PRIVATE wealth in Asia is growing and will continue to grow. Over the next twenty years, Asia will also see inter- generational wealth transfers taking place on unprecedented magnitudes.
With the increasing digitalisation of the lifestyles of Asia’s well-heeled, there has been a corresponding rise in expectation on their wealth advisers to provide personalised financial advice and solutions based on their life goals and preferred modes of engagement.
Several studies have shown that many of Asia’s high net-worth individuals (HNWIs) will consider leaving a private bank if digitalisation is not a core part of its offerings.
Rising to the challenge, many private banking chiefs have made public statements about the need to transform and digitalise their organisations to capitalise on this growth and acquire the next generation of customers arising from wealth transfers.
The transformation often starts with the client in mind and usually has a big technology component.
But the clients and their needs are soon forgotten even before the ink on a vendor contract is dry. This is an irony in an industry that prides itself as a people business.
To be sure, no private bank would deliberately neglect its clients in a transformative effort. But the reality is that these changes are often so large- scale, complex and disruptive that it is extremely easy for the bank to lose sight of their clients’ needs mid-stream.
Therefore, as much as transformation is about creating value, it is also critical that the risks are identified and managed closely.
Private banks need to continuously take stock of its transformational change agenda to ensure that their clients’ needs are met. This is a strategic risk that needs to be managed actively, as failure to do so may result in the loss of competitive advantage and strategic failure.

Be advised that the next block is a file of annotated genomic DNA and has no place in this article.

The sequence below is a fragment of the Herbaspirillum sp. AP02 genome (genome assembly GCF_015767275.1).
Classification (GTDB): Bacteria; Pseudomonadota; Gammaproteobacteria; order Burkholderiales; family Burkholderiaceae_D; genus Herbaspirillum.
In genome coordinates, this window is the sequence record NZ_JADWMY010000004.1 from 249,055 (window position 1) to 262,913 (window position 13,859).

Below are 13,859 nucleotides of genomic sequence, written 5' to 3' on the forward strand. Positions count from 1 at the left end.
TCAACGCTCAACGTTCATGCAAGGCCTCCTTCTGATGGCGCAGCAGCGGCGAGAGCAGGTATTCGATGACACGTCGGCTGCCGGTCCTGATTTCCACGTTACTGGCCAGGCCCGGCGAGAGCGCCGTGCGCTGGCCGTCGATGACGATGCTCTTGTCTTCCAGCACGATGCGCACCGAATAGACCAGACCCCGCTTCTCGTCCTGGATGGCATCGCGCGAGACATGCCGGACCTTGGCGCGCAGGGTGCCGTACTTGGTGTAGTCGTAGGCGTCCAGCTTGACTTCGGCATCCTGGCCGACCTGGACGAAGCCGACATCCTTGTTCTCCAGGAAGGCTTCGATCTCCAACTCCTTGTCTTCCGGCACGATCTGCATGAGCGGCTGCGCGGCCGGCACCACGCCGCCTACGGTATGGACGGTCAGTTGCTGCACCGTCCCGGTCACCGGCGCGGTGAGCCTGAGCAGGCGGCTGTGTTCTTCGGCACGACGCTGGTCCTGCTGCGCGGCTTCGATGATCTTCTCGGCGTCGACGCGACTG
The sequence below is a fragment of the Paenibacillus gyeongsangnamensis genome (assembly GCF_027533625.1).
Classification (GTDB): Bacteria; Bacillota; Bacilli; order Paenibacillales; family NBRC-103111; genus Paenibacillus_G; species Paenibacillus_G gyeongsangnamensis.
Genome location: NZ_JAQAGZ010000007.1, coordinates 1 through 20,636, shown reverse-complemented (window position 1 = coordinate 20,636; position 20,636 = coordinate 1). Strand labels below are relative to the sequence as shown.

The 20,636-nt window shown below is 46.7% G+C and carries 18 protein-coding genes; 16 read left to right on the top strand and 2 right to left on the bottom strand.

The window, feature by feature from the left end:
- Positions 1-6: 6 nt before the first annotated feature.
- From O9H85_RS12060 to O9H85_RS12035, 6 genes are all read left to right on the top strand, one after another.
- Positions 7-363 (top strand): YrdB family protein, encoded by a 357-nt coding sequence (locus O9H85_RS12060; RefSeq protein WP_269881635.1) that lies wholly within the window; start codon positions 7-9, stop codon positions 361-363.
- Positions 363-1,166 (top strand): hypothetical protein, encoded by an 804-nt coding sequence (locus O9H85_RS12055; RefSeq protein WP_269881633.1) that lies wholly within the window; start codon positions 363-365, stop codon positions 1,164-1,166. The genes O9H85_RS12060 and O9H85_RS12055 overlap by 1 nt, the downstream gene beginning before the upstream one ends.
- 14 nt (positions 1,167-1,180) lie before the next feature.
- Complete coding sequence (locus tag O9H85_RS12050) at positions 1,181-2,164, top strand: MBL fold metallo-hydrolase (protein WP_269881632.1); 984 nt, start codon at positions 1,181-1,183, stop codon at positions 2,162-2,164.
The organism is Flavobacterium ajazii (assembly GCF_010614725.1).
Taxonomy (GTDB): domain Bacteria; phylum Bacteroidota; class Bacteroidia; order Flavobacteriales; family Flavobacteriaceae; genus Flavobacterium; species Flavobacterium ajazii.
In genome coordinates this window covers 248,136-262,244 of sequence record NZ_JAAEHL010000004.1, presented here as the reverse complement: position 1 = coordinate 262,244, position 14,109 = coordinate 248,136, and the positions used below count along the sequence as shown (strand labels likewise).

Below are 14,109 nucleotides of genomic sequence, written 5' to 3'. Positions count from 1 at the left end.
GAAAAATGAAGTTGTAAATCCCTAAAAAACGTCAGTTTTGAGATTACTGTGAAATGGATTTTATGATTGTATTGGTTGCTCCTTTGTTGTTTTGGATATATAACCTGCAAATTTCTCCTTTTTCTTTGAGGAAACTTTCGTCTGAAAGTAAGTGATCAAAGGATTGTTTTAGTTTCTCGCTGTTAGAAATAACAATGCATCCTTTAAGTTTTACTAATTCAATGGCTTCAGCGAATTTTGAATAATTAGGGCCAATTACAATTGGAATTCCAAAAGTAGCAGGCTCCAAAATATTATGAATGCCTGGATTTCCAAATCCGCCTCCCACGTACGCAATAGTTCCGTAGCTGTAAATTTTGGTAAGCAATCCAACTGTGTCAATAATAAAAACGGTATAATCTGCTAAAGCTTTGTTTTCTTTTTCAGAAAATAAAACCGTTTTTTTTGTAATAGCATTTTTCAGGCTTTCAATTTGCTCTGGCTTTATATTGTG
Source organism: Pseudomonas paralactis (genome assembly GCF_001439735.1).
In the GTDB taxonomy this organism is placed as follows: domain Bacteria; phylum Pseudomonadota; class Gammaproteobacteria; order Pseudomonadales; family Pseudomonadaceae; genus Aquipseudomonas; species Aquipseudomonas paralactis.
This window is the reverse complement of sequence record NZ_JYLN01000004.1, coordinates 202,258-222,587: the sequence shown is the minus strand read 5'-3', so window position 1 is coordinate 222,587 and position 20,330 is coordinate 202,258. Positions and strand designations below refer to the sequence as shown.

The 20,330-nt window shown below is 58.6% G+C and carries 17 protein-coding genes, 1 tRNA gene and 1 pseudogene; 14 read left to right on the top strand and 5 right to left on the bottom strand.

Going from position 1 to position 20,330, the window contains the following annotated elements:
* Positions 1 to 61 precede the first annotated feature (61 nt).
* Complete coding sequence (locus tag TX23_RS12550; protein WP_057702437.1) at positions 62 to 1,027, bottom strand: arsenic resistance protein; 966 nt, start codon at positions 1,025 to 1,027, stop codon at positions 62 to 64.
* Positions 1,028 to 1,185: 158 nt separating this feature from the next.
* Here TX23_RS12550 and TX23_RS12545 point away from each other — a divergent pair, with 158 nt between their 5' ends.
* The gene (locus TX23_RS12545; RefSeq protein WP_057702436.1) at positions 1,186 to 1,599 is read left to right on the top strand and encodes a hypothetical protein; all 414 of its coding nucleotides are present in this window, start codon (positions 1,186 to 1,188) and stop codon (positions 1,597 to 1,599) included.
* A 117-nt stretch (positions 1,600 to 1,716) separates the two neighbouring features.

Recognising the strategic risk
Digital transformation has become a strategic imperative for three reasons.
Firstly, more than ever before, technology has become a strategic enabler that enhances relevance, trust and value to a wealth management relationship. These are the three key ingredients in the wealth management industry that transcend age groups and wealth segments.
It is not difficult to imagine a near future where all your financial details are available at the touch of a button on your mobile device, enabling a meaningful conversation with your relationship manager in cyberspace.
Secondly, it is an inevitability that wealth will be transferred to millennials who grew up in a digital era and need to be engaged digitally. These millennials do not draw clear lines between digital and offline interactions as the older generation does. Private banks that do not invest in digital engagements will perish.
Lastly, new entrants to the wealth management sector, such as financial technology firms (fintechs) and Big-Techs, approach wealth management in a totally different way.
They exist to solve problems in the industry and in so doing, they create fundamentally new solutions. For example, there are fintechs that solely focus on solving the data aggregation problem so that HNWIs can get a holistic view of their wealth, and others that have quickly evolved from an e-payment platform to a wealth management partner that offers more than 4,000 wealth management products in China.